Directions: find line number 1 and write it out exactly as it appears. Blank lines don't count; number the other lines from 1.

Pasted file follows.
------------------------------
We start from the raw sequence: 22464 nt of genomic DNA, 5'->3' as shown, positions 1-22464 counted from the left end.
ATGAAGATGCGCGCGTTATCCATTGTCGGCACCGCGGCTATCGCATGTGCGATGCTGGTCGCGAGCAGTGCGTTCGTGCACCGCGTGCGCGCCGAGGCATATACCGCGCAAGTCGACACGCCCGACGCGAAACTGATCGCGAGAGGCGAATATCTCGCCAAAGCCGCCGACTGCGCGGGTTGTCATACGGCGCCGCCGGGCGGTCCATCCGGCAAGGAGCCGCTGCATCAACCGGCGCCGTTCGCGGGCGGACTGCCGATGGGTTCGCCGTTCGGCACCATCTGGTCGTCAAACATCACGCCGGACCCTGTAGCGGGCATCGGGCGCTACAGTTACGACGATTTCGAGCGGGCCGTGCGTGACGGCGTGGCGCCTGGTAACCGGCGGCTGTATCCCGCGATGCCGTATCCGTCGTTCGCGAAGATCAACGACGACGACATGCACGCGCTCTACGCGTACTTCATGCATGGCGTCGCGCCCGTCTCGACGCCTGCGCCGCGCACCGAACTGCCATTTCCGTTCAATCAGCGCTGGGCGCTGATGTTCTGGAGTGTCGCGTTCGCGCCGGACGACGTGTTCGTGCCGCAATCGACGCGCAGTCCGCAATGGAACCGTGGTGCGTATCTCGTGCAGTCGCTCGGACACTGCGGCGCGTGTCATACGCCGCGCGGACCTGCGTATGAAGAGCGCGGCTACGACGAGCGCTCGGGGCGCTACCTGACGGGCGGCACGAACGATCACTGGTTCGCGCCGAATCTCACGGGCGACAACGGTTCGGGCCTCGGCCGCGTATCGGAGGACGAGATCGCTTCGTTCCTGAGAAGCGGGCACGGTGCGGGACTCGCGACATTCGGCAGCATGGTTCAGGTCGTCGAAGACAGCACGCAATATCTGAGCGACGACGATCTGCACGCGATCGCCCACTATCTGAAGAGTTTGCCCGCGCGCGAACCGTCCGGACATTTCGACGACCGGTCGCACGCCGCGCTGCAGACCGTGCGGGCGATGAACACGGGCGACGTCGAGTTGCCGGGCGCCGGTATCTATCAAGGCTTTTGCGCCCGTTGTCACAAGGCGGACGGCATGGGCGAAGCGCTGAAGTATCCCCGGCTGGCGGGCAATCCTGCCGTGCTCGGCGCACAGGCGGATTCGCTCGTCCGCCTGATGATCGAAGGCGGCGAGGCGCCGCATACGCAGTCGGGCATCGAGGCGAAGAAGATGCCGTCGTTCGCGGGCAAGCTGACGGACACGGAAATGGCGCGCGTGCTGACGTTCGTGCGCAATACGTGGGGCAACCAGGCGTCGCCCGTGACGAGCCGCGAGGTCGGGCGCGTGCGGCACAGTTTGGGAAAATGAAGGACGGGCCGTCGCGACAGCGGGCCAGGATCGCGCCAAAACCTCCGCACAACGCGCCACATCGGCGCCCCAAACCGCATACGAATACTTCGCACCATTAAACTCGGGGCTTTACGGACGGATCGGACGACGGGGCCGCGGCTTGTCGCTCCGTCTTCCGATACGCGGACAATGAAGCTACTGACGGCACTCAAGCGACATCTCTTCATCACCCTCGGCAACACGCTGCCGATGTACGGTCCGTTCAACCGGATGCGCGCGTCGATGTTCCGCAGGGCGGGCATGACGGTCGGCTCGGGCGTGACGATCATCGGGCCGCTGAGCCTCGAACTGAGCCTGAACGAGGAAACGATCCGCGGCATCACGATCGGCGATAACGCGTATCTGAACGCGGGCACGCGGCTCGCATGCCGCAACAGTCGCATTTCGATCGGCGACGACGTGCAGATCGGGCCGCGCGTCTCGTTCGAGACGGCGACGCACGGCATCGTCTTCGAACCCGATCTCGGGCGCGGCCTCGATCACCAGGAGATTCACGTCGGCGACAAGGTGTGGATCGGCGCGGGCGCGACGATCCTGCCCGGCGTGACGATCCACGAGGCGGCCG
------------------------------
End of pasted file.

We start from the raw sequence: 22464 nt of genomic DNA, 5'->3' as shown, positions 1-22464 counted from the left end.